Three months after the European elections, when Ukip became the first political force to top a national poll since Labour started to break through a century ago, Nigel Farage’s outsiders look to have become a permanent part of the political landscape.
They are regularly polling between 10% and 15%, and at the next general election look set to win a significant slice of the vote, and perhaps even a few seats.
The trouble is, they have also abandoned the opportunity to be genuinely radical. The party has just unveiled its tax polices, dropping its commitment to a flat tax, and offering instead the kind of mild centrism that might have been cooked up by a moderate Conservative on a wet Wednesday afternoon.
As it attempts to broaden its appeal, it may well do the same in other areas. That is a mistake. British politics could have used some political outsiders who, even if they might not win power, could shake-up an often tired establishment consensus. Unfortunately, Farage does not appear interested in offering that any more.
With the next general election only eight months away, Britain is moving into an era of four-party politics. True, Ukip might fade back to the 1% or 2% it has scored in previous Westminster elections, but if it does the polls have got it badly wrong.
It has scored 12% or more for over a year, and in some polls it has got close to 20%. It has been doing well in local elections. It has become a significant force, and one that should out-poll the Liberal Democrats next year. Whether that translates in to more than one or two seats remains to be seen. But the party is clearly part of the electoral map.
There is nothing very surprising about that. Lots of countries have populist movements that are riding a wave of discontent with mainstream, establishment politicians. The US has the Tea Party, France the National Front, Holland the Freedom Party, Italy the Five Star Movement, and Austria its own Freedom Party.
These movements are usually anti-immigrant, sceptical about the European Union and the euro, and to varying degrees nationalistic. Ukip is a British – or rather English – version of the same phenomenon.
Disruptive though they are, minor parties can often play a vital role. They can push new ideas, and shake up an establishment consensus. The Liberals used to do that sometimes before they wound up in government. So do the Greens. In Germany, the Free Democrats have often played that role. There is certainly space for Ukip to do that in Britain.
To some extent, it has already done so. Since its rise to prominence, Ukip has certainly shifted the debate about the European Union. The possibility of the UK leaving is now a part of the mainstream political conversation.
Regardless of whether you think we should stay in or get out of the EU, it is surely a good thing to have a more hard-headed, well-informed debate about the pros and cons of membership, and Ukip has made that possible.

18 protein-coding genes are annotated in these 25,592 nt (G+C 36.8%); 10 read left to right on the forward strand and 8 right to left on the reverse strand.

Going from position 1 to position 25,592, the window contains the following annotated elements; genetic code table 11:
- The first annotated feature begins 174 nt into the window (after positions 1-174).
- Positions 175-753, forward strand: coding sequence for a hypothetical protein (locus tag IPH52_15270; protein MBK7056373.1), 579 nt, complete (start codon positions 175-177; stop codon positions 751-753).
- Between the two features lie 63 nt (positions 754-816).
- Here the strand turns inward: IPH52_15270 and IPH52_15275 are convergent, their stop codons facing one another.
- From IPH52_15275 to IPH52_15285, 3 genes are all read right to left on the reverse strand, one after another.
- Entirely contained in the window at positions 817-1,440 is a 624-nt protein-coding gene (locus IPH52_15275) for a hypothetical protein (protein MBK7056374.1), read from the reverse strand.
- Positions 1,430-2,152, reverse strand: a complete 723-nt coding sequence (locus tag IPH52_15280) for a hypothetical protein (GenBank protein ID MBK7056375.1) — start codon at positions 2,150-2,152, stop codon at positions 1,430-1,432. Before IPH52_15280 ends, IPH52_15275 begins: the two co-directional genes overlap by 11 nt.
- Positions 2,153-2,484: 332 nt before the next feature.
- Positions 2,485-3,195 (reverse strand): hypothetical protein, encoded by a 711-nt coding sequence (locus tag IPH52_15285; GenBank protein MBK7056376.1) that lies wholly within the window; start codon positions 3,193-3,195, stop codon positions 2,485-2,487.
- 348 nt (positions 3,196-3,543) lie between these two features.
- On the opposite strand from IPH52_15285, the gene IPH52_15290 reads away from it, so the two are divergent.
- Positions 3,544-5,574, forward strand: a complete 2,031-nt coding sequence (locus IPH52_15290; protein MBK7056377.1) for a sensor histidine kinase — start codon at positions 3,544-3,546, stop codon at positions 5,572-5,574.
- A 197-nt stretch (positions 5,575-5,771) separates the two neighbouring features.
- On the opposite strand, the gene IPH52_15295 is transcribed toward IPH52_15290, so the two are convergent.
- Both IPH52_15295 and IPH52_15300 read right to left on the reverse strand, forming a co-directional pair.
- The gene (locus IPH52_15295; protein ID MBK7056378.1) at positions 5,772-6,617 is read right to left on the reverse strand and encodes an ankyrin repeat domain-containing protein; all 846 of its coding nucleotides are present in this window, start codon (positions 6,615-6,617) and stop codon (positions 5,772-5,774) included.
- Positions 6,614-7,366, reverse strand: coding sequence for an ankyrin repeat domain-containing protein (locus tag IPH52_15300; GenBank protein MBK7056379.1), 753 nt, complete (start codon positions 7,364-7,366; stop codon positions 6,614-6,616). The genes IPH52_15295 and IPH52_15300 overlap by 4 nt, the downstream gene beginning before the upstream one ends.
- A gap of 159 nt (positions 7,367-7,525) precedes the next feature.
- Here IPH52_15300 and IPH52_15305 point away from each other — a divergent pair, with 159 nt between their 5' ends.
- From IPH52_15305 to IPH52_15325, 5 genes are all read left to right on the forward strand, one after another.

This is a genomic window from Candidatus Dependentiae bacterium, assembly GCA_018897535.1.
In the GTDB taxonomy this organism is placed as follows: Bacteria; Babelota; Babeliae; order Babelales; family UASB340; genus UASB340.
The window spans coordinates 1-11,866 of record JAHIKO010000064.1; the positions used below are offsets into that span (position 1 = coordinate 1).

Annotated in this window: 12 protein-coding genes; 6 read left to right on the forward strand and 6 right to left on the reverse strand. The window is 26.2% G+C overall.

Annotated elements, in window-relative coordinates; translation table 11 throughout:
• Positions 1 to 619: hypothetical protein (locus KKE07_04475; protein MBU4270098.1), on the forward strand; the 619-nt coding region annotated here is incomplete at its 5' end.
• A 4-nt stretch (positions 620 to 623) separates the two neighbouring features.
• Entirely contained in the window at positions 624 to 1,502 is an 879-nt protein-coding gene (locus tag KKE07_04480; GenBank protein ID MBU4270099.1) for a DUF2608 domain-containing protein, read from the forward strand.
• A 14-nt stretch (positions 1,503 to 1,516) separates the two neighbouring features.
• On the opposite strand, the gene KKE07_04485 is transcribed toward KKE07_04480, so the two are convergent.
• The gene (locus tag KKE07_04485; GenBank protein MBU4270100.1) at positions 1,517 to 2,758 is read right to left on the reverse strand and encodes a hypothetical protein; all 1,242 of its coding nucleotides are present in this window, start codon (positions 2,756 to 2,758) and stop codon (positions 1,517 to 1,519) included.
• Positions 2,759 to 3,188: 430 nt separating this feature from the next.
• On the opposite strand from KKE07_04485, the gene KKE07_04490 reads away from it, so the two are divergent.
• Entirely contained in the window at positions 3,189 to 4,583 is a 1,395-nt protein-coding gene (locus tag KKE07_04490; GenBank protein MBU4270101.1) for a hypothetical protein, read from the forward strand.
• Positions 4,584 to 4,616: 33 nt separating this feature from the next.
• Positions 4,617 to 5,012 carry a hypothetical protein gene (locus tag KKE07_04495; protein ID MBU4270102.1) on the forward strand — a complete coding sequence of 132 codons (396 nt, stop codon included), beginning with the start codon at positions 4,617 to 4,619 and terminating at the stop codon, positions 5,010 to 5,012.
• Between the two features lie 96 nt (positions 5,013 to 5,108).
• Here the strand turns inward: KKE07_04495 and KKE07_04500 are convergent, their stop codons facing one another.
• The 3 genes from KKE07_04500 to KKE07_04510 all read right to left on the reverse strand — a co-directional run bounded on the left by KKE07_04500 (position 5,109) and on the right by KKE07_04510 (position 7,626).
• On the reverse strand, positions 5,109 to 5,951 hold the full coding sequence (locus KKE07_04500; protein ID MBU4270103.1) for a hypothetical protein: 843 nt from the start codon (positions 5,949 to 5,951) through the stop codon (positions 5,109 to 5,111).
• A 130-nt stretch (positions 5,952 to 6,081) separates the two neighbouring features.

As its appeal broadens, it has shown flashes of originality in other areas. It is the party most enthusiastic about fracking, and has proposed a sovereign wealth fund on the Norwegian model funded out of the wealth it could potentially create.
It has flatly opposed the high-speed rail link between London and Birmingham as a ridiculous waste of money. It has argued for grammar schools to be restored across the country. There are some good ideas there – along with some barmy ones – thatbroaden out the debate.
And yet, right now, Ukip is retreating. At the last election it campaigned on a flat tax – again a valuable idea, and one that is certainly worth having a debate over. But for this election it has abandoned that idea, and instead come up with plans that are so anodyne it is hard to imagine they will excite anyone.
It wants to reduce the top rate of tax from 45% to 40%, and increase the threshold for the 40% rate to £45,000, as well as increasing the basic-rate thresholds to take low-earners out of paying anything.
It is a perfectly worthy set of proposals. But the Conservatives might well plan something similar for the top rate, and the Lib Dems are keen on raising basic-rate thresholds. None of this is going to stir anyone’s blood.
The role of a party like Ukip is to be bolder than that. It is never likely to win power – and certainly not by itself. The best it can hope to do is to come up with ideas that can change the conversation – which in the long term can be just as valuable as being in power.
The country could certainly use a more lively political debate. From Europe, to tax policy, to welfare, immigration, housing and transport, there are lots of ideas that the big parties deem too risky to touch.
Maybe we need to get rid of the green belts, close down ridiculously generous public-sector pensions, and move away from free health-care. Maybe not.
All of these proposals would be worth debating, and Ukip could put those ideas on the table. But if it is not interested in radical ideas, there is no point to it. We already have plenty of centrist parties, and there isn’t much space for another one.